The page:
Does the word tidy relate to the tides?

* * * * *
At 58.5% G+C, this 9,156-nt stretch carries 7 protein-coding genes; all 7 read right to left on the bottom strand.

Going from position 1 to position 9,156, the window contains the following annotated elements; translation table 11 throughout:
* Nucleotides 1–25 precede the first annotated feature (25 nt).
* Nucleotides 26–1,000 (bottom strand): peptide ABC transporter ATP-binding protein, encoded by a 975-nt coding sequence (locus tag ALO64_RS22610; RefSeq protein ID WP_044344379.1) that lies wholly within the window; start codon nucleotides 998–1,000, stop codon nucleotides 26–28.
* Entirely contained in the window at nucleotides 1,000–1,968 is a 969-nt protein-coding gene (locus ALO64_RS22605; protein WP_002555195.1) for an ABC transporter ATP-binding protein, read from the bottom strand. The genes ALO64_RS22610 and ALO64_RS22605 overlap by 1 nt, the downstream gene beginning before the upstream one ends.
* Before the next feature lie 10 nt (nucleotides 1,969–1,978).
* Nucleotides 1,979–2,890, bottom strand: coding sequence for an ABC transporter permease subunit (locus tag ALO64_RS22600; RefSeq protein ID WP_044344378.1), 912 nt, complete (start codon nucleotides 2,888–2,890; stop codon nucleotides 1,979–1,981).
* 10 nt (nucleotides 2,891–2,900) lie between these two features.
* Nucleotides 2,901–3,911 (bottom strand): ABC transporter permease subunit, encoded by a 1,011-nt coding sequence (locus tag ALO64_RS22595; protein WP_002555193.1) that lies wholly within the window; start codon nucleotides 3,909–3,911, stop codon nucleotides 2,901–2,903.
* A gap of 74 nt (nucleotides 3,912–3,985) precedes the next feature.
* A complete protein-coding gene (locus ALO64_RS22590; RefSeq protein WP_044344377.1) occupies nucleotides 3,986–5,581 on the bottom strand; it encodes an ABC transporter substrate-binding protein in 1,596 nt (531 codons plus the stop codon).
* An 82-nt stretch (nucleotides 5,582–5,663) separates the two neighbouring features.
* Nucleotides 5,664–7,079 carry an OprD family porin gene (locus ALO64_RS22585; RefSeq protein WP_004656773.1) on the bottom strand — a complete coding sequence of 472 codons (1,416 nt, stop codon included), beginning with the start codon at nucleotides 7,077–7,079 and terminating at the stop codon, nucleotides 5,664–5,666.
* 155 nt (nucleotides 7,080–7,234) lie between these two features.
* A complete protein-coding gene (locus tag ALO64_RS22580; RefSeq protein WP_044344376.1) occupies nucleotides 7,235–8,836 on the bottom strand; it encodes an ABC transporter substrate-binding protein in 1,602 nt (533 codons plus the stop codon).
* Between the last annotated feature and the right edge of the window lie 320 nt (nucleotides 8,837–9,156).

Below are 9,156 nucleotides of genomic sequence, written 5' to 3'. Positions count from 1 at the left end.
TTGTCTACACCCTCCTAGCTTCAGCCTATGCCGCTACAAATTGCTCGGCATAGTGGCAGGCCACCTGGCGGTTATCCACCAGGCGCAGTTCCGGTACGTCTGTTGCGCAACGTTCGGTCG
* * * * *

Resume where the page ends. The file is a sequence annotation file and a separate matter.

Yes, both words derive from the Old English tid, meaning “time.” A tidy fortune, for example, is a sum of money that’s not only neat but also seasonable, or earned in good time. In the 16th century, Thomas Tusser wrote, “If the weather be fair and tidy,” meaning if it was seasonable, or right for that time of year, whether summer or winter. Someone who is getting along tidily is doing well, or doing favorably under the circumstances. It’s not so much a matter of neatness as it is of appropriateness to the situation. Just as the tides are methodical and keep to their proper season, so tidiness comes with orderliness and proper arrangement, along with a hint of opportunity. A young bachelor, hoping to make his tidy fortune, knows that “the tide must be taken when it comes.” If he misses his chance, however, he’ll be assured that “the tide never goes out so far but it always comes in again.” If he misses it a second time, however, he should be warned that “time and tide wait for no man.”
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